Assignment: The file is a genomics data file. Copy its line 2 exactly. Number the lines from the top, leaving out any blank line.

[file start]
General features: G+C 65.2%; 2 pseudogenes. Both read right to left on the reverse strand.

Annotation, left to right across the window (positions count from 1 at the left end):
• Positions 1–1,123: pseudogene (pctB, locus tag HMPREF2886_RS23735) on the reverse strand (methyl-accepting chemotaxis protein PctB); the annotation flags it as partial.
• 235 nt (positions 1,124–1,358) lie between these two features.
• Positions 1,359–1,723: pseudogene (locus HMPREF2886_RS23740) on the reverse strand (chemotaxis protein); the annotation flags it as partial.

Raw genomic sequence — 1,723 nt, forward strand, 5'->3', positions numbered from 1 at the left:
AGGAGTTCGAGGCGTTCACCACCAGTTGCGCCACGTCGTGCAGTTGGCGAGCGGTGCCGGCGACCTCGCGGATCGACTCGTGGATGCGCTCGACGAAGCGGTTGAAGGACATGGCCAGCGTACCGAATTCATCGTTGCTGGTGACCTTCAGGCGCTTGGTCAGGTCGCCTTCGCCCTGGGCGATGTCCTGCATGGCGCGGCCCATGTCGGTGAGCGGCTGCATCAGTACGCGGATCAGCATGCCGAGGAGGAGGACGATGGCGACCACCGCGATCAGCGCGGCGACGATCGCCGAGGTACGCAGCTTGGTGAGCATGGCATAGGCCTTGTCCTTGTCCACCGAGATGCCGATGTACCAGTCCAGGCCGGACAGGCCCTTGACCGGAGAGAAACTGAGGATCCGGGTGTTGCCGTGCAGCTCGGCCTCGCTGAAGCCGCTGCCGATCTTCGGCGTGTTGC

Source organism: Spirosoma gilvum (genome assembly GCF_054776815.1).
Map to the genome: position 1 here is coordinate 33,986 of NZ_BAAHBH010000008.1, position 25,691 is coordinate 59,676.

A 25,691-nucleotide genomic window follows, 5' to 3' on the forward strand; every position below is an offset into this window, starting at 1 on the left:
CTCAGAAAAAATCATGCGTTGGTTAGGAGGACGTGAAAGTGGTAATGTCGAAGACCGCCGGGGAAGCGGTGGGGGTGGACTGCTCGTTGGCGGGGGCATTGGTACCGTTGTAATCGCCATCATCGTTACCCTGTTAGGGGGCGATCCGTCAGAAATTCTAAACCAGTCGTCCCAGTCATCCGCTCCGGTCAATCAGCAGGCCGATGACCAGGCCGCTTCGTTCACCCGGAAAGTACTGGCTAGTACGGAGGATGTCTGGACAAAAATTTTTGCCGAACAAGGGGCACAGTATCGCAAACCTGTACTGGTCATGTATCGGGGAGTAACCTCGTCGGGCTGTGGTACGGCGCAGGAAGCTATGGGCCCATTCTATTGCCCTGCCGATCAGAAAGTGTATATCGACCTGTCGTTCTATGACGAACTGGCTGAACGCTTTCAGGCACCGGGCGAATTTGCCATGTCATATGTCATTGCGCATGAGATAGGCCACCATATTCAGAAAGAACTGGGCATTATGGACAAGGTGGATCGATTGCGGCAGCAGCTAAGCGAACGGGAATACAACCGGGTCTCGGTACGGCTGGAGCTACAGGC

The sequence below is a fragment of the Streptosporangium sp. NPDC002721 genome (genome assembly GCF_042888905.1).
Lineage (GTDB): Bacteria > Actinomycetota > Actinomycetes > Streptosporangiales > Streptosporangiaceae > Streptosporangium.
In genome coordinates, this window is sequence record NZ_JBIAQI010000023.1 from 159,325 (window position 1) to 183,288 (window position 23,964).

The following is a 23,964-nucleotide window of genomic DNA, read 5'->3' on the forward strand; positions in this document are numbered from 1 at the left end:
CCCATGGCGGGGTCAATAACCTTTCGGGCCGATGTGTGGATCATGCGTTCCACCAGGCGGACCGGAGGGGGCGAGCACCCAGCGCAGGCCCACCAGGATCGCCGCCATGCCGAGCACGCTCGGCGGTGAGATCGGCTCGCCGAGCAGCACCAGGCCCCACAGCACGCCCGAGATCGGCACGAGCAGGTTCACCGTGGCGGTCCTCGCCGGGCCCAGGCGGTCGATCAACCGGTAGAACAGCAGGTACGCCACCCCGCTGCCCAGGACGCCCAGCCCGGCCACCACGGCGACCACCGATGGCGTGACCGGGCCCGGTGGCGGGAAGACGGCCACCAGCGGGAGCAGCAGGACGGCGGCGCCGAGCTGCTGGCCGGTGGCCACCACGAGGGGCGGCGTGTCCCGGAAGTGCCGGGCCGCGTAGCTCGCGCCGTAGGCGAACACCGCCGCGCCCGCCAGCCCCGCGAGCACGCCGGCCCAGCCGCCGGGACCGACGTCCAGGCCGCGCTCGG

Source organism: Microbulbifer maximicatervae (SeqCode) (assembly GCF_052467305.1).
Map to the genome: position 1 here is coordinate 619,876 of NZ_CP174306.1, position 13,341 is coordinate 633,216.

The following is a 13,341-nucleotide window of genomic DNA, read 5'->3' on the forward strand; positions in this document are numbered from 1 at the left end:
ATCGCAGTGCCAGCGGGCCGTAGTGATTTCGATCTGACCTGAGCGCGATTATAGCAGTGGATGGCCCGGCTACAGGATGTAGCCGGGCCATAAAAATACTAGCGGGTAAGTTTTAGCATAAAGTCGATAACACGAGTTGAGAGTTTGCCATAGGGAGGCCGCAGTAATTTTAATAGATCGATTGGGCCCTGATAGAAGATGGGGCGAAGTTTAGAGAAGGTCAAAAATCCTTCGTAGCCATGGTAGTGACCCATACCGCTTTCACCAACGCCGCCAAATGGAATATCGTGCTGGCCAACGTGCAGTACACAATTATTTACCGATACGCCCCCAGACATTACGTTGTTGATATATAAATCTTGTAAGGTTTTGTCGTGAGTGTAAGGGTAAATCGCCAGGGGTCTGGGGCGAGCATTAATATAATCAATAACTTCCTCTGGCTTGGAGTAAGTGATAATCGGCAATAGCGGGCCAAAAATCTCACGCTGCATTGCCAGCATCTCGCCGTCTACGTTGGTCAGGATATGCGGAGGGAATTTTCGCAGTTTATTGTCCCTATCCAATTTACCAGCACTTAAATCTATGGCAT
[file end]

Annotation, left to right across the window (positions count from 1 at the left end):